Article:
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May 1, 2007
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A conference presents an opportunity to bring the “family” together

This month the National Association of Addiction Treatment Providers (NAATP) will celebrate its 29th anniversary at our annual conference (this year in San Diego). During the countdown to our 30th anniversary, field historian William White will be constructing a written history of this association and its relationship to so many other key events in addiction treatment during the past 30 years.

One of Bill's important, but albeit difficult, tasks will be to take the vignettes and conversations from past conferences and weave them into the association's history. NAATP's annual conferences have been like family reunions. Stories, hugs, smiles, “secrets,” sharing of dreams, shedding of tears—these have been key elements of NAATP's conferences.

When a small group of treatment providers gathered together in California early in 1978, little did they know that their creative vision would result in a national association that also includes member organizations in eight other countries. They initially were focused on forming a unified voice to “lobby” California Blue Cross and Blue Shield to include a uniform benefit in its plans to cover treatment for alcoholism and other drug addictions. This group laid the framework for a trade association that listens to its members and represents their interests in a wide variety of venues.

Early in its history, NAATP recognized that it was important for members to gather on a regular basis and to not only provide education and information, but to create a climate of celebration and exchange. NAATP has long held that its strength is in the connection between its members. The celebration, informal exchanges, and short (sometimes not so short!) coffee breaks have provided the connections that have motivated people to reach out to colleagues and share marketing ideas, supervision structures, billing procedures, contracting ideas, vendor selection tips, and a host of other activities.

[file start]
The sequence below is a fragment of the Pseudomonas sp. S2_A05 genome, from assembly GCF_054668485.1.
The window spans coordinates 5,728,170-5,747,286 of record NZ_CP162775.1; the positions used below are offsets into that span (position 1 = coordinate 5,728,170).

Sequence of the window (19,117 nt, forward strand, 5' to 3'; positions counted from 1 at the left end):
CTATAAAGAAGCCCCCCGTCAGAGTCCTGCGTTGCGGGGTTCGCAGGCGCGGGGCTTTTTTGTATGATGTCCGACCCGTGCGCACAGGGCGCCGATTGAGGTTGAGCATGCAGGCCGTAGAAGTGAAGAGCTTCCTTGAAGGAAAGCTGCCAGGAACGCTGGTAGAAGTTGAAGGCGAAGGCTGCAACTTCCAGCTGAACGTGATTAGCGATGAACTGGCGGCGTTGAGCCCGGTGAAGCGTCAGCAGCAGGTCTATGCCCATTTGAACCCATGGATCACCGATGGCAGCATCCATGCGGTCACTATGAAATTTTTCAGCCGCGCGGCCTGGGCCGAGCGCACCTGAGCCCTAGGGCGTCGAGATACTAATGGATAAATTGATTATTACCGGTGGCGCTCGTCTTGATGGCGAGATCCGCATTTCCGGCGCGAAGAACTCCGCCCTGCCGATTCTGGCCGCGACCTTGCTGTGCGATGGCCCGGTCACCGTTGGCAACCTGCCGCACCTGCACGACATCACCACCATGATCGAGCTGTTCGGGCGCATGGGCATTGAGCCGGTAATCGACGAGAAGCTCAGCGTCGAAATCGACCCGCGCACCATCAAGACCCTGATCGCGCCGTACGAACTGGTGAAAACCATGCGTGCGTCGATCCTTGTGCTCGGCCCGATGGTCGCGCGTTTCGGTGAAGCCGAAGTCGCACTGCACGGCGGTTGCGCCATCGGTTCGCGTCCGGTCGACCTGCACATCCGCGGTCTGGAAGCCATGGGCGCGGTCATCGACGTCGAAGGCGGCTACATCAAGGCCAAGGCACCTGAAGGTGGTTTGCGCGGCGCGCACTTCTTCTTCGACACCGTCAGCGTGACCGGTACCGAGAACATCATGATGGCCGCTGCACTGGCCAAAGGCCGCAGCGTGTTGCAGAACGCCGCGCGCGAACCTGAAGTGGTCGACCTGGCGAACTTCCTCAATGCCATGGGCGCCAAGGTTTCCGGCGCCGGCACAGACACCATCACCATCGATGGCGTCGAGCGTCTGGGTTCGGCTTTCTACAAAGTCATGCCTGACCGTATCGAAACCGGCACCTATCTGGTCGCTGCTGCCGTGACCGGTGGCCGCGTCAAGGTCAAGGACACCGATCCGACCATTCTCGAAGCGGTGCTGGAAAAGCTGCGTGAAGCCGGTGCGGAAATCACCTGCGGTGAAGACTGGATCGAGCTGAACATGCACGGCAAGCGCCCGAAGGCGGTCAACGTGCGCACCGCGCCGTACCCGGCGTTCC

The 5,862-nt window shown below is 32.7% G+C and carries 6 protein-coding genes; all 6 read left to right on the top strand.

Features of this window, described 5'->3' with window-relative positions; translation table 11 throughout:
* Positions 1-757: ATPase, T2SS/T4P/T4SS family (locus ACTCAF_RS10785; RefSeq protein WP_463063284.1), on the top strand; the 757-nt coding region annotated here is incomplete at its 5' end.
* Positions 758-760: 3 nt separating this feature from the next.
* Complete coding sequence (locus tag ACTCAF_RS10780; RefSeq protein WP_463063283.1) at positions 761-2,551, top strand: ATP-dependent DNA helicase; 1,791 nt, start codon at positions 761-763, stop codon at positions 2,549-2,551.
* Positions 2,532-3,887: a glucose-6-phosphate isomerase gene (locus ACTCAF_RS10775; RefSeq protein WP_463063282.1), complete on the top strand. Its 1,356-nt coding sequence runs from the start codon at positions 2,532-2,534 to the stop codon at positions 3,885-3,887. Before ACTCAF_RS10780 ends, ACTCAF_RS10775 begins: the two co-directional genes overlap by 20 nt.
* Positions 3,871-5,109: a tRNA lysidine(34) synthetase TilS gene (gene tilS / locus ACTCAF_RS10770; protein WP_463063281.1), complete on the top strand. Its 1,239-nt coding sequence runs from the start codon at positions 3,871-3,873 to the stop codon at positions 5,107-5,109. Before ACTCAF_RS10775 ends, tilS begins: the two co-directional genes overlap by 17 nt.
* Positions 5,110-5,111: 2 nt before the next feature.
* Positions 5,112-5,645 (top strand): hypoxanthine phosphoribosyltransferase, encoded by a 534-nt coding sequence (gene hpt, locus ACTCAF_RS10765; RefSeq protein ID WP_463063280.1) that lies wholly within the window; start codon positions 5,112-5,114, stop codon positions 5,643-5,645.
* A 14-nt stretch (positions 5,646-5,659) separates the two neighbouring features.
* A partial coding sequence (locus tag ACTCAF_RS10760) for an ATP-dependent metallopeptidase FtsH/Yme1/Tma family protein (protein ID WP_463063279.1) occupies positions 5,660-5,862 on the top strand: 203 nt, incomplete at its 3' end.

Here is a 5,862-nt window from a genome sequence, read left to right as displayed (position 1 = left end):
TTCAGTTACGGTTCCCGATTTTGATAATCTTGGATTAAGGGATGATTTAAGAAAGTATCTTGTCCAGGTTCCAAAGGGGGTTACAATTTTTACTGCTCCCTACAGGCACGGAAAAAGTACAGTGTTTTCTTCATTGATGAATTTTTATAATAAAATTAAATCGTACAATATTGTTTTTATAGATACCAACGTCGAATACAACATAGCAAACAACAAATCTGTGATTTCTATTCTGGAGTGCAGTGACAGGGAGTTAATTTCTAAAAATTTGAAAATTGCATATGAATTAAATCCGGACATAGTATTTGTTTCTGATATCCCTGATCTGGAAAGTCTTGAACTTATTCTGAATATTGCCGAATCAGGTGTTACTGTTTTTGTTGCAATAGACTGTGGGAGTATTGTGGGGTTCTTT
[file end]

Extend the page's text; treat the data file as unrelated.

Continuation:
And we also recognized that to celebrate we needed to recognize those among us who have made outstanding contributions to addiction treatment and who have provided the momentum that has kept the association and a lot of us going. Both formally and informally we use our conference to recognize the members of the family who have kept the family story and history alive, made it exciting, and told it to other families.

Thus, the NAATP annual conference is more about relationships and collaborative connections than specific topics on the agenda. Nevertheless, the 2007 conference does have an agenda and presenters to explore important leadership questions, such as: Where will we find tomorrow's leaders? Where should we be looking for those leaders? What sorts of activities should we be undertaking to ensure that we identify the best and the brightest among us so that they get the exposure they will need to assume leadership roles in the not too distant future?

But as I've said, annual conferences do not need to be all about presentations; they do not need to be all about sitting and listening. They can be about celebration, collaboration, networking, and making connections. The greatest value of being part of an association is knowing that you can reach out to others facing the same issues. This is especially true if you have shared coffee with them, spent time at a reception with them, or played golf with them at a conference.

Ronald J. Hunsicker DMin, is President and CEO of the National Association of Addiction Treatment Providers. He is also a member of Behavioral Healthcare's Editorial Board.